- The Washington Times - Tuesday, October 15, 2002

HARRISONBURG, Va. (AP) With hundreds of wells drying up in the Shenandoah Valley, some people are turning to a practice dating to medieval Europe to quench their thirst for water: dowsing.
While many scientists and well drillers dismiss the practice, some people in rural areas insist on having their land witched for water sources before calling a driller.
Dowsers or water witches with copper pipes, brass rods or Y-shaped branches claim to be able to find underground aquifers.
Rockingham County farmer Nelson Miller sought out a dowser two years ago after persistent dry conditions diminished the water flow from his four wells.
Ralph Shirk found a spot, and the water stream from it has been strong and steady since, Mr. Miller said.
"I didn't spend any money anyhow, and most people around here use them," said Mr. Miller, who raises cattle and turkeys just east of Harrisonburg.
Mr. Shirk is a dairy farmer in Dale Enterprise, near Mr. Miller's farm.
One way Mr. Shirk finds water is by holding one end of a brass welding rod parallel to the ground and walking across the property. When the other end of the rod bounces up and down, he has found water, he said.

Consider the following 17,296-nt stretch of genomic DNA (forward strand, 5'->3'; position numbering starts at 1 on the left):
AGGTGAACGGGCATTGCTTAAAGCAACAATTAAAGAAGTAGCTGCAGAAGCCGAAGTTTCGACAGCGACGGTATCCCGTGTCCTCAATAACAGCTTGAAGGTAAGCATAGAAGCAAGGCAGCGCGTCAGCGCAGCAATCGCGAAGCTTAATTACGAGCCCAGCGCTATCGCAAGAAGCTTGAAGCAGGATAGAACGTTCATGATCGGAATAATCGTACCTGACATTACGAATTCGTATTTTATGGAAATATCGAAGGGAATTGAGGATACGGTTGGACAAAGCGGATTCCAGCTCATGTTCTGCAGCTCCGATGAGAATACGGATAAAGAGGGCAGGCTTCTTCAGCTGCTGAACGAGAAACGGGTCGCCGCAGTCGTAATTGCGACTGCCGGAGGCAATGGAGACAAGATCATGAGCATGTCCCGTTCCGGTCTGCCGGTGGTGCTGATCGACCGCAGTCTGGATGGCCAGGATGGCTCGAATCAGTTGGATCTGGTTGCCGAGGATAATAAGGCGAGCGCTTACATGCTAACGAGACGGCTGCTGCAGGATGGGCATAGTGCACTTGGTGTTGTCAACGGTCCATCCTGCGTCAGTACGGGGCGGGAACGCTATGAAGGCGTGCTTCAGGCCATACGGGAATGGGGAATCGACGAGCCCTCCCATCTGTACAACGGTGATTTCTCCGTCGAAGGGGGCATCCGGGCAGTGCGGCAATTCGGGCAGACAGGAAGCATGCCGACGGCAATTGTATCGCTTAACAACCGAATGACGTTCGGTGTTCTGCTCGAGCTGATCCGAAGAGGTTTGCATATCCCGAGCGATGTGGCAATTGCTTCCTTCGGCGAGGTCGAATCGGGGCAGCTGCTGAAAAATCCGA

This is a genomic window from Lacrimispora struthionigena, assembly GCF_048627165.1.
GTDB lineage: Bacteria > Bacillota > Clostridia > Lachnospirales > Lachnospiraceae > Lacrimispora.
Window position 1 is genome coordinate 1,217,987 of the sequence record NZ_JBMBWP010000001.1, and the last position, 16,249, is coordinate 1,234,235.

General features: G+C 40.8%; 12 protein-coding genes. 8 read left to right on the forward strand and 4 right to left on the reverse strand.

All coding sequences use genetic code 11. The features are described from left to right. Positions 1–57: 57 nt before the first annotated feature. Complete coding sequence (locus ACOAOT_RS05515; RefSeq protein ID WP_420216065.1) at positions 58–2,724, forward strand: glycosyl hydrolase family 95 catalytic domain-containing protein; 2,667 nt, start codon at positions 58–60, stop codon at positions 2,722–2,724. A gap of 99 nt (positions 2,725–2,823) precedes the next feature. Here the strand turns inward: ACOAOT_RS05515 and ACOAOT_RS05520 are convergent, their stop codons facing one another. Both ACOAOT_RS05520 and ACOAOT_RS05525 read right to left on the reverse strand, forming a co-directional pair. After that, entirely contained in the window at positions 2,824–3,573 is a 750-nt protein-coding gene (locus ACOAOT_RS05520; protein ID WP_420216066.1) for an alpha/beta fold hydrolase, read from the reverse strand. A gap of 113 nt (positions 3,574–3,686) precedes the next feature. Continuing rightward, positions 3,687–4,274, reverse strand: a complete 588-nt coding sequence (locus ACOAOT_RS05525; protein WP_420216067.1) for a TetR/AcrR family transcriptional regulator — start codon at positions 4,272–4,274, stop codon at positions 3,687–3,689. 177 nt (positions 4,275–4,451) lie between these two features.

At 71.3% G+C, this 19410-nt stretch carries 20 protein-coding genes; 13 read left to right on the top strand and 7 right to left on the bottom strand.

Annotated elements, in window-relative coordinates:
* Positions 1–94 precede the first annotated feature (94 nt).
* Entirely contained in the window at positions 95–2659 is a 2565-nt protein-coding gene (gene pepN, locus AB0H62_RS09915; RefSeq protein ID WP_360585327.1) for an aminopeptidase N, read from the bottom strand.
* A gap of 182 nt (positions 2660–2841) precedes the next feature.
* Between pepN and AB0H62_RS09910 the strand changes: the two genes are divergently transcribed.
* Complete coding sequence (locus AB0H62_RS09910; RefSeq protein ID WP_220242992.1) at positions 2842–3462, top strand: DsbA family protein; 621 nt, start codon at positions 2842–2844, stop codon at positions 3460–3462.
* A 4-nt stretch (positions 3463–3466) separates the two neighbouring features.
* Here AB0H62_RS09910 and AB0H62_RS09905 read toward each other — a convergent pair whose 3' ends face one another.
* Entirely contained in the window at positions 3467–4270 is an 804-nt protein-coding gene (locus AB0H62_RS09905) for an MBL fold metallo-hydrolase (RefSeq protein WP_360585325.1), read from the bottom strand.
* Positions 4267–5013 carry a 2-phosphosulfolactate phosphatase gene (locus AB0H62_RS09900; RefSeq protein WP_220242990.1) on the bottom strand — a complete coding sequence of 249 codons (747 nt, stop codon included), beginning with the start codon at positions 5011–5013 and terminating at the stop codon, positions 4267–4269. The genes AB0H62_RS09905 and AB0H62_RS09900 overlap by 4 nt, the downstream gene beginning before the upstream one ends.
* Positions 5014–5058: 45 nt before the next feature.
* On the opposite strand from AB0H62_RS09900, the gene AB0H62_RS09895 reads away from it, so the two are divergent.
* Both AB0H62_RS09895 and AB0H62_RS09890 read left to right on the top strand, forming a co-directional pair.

Another of Mr. Shirk's methods is to hold loosely in each hand a piece of 2-inch-thick copper pipe. The pieces are bent into an "L" shape. He points them forward, parallel to each other. When he walks over subterranean water, the pipes cross each other and form an "X."
How does it work?
"You tell me, and then we'll both know," Mr. Shirk said, laughing.
Linden Gochenour, a dairy farmer in Woodstock, claims to find wells using pieces of wire hanger in a similar way that Mr. Shirk uses copper pipes.
Dowsers also use a Y-shaped branch of a young tree or a fruit tree. When the witcher walks over water, the branch bends downward, Mr. Shirk and Mr. Gochenour say.
Both dowsers say they have never had a false reading.
But well drillers and scientists in the area have plenty of stories about spots that were misdowsed.
Churchville Well Drilling & Pump Services Inc. recently drilled for a property owner for whom a witcher had divined water 125 feet underground, said employee Debbie Blackwell.
"We drilled for 700 feet and never found any water," Miss Blackwell said.
Scott Eaton, a geology professor at James Madison University, consults with landowners in his spare time to find subterranean water. He uses existing maps to determine the type of rock formations beneath the surface.
Limestone dissolves easily and can yield a strong water stream. Shale barely yields any, Mr. Eaton said.
He also uses aerial photographs of the landscape to look for evidence of cracks beneath the earth's surface. A site where cracks intersect is a strong candidate for a water source.
Mr. Eaton said he has never failed to find water, though a small percentage of the time the flow has not been as much as the property owner needed.
"I've never had a totally dry hole," he said. "I've been very blessed in that aspect."

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